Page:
The other film screening was also interesting. Why Us? Left Behind and Dying, another documentary feature film, followed a small group of inner-city African American high school students from Pittsburgh, Pennsylvania, who explored why HIV infection rates are disproportionately high in black communities. Guided by documentary-maker Claudia Pryor Malis, the students interviewed research scientists and public health experts from both the USA and Africa, as well as HIV/AIDS activists and people in their own neighborhoods. Many causes were examined, including genetic, gender, social and psychological factors. The film was a frank and thoughtful look at a tough topic.

My interest in the conference turned out to be very much related to LGBT matters. I attended the workshop given by Rye Country Day School on the introduction of a Gay-Straight Alliance student club in the Middle School. The club caters to seventh and eighth graders. The students interviewed for the short video were mostly articulate about why it is important to support friends who may be LGBT. After the workshop, I was persuaded that more diversity work should take place in the Middle School at my school. Those years are crucial for the formation of identity and perceptions of others. The students grow more closed, more cynical, more brittle, when they go into the Upper School.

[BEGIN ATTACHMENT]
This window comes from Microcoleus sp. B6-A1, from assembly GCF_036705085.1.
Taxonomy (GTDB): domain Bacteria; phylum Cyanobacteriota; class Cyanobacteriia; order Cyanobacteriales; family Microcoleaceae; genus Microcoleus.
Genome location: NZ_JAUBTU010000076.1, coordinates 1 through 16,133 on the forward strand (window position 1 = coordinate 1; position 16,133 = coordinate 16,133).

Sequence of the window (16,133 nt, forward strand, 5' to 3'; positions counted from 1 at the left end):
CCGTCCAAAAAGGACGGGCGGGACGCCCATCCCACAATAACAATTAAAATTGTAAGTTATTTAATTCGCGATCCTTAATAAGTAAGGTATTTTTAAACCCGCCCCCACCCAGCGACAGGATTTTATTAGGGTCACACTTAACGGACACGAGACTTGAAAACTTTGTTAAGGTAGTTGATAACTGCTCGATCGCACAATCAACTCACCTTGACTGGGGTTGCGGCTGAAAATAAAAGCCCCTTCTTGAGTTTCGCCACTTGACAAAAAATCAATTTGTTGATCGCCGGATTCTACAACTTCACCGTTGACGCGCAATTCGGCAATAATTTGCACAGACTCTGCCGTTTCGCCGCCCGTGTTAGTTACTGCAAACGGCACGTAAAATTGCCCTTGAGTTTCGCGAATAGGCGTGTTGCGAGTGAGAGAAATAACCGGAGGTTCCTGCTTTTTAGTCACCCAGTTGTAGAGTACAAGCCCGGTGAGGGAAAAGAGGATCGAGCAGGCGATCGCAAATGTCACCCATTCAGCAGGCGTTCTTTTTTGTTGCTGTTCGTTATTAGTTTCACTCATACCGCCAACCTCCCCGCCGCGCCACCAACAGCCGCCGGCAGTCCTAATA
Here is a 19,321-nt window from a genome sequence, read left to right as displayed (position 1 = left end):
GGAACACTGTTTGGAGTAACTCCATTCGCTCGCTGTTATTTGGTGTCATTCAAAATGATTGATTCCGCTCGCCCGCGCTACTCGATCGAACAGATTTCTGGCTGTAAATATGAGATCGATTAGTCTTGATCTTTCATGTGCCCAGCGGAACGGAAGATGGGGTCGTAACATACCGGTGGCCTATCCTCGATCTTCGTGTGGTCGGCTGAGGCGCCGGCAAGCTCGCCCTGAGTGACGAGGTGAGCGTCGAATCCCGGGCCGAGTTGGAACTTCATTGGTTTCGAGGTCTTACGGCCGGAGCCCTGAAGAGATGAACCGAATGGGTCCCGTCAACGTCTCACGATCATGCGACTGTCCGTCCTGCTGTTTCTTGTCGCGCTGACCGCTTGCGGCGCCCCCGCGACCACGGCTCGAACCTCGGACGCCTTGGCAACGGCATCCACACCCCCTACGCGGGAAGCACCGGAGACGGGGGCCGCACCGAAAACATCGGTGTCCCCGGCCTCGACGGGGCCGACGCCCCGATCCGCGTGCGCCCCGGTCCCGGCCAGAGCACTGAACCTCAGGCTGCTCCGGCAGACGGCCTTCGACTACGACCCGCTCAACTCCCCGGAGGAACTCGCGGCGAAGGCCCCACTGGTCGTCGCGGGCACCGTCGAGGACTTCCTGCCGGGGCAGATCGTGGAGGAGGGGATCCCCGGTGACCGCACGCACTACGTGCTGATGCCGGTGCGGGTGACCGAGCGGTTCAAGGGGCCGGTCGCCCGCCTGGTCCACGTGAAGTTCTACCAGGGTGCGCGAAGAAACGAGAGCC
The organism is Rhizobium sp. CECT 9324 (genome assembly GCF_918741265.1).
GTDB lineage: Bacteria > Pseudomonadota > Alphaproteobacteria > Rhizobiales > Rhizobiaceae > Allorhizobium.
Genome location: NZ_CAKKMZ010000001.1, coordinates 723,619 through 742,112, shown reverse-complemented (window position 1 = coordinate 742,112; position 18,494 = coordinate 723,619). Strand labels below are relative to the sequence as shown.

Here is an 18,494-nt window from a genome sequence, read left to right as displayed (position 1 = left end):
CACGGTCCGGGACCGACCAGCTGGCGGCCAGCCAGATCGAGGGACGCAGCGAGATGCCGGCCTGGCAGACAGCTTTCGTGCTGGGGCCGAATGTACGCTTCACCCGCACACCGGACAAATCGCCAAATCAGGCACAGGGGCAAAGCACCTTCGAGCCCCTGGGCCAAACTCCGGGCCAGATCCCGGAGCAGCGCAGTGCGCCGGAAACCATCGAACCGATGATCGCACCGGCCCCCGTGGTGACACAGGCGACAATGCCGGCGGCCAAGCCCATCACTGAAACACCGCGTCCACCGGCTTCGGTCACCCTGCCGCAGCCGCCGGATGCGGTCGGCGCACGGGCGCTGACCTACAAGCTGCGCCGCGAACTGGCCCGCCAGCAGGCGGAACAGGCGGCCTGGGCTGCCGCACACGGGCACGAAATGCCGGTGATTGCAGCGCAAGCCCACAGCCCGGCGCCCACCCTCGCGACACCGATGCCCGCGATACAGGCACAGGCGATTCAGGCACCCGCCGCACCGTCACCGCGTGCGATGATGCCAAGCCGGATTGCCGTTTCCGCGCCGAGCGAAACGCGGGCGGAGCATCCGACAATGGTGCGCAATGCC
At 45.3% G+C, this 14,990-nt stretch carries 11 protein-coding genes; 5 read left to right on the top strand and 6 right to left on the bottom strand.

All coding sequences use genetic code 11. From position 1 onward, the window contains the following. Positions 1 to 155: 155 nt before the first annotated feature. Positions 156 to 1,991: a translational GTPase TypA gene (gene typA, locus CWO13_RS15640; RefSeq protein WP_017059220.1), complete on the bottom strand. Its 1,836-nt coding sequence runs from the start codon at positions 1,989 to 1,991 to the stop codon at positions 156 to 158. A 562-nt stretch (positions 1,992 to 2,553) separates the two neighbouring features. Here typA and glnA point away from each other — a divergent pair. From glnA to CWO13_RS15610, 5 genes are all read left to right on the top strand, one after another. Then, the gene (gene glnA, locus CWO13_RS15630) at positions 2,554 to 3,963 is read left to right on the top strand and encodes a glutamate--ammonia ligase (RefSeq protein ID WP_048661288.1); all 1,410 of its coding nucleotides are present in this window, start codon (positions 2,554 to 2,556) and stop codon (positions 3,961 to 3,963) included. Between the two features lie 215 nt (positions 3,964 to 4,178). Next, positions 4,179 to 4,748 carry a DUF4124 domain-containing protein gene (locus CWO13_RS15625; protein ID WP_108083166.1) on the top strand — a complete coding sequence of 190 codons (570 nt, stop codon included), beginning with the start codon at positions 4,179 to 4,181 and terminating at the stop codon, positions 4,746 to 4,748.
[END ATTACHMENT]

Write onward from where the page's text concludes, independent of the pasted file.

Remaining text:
Before attending the workshop on the African American Iconic Images Collection, I had not realized that Philadelphia was a city of murals. Originating from the Anti-Graffiti Network in the 80s, the non-profit group has since been incorporated into the city government as the City of Philadelphia Mural Arts Program. Their murals encompass more than African American subjects and more than traditional mural techniques. The program evolves with changes in the city's neighborhoods. It is now looking to curate a collection of Latino images as well. It is also open to new artistic methods, such as the use of LED lights.

I took an afternoon off to visit the Philadelphia Museum of Art. The twenty-five-minute trek from Marriott Downtown was worth it. The Rodin Museum, passed on the way, was unfortunately closed, but there was plenty to see at the PMA. It had a large collection of Impressionist art. I was particularly drawn to the landscapes of Camille Pissaro, which showed a great sensitivity to movement in the picture plane.  In one painting, a road disappeared into a vanishing point while a train sped towards the viewer. The painting of a walled garden was divided by strong horizontals.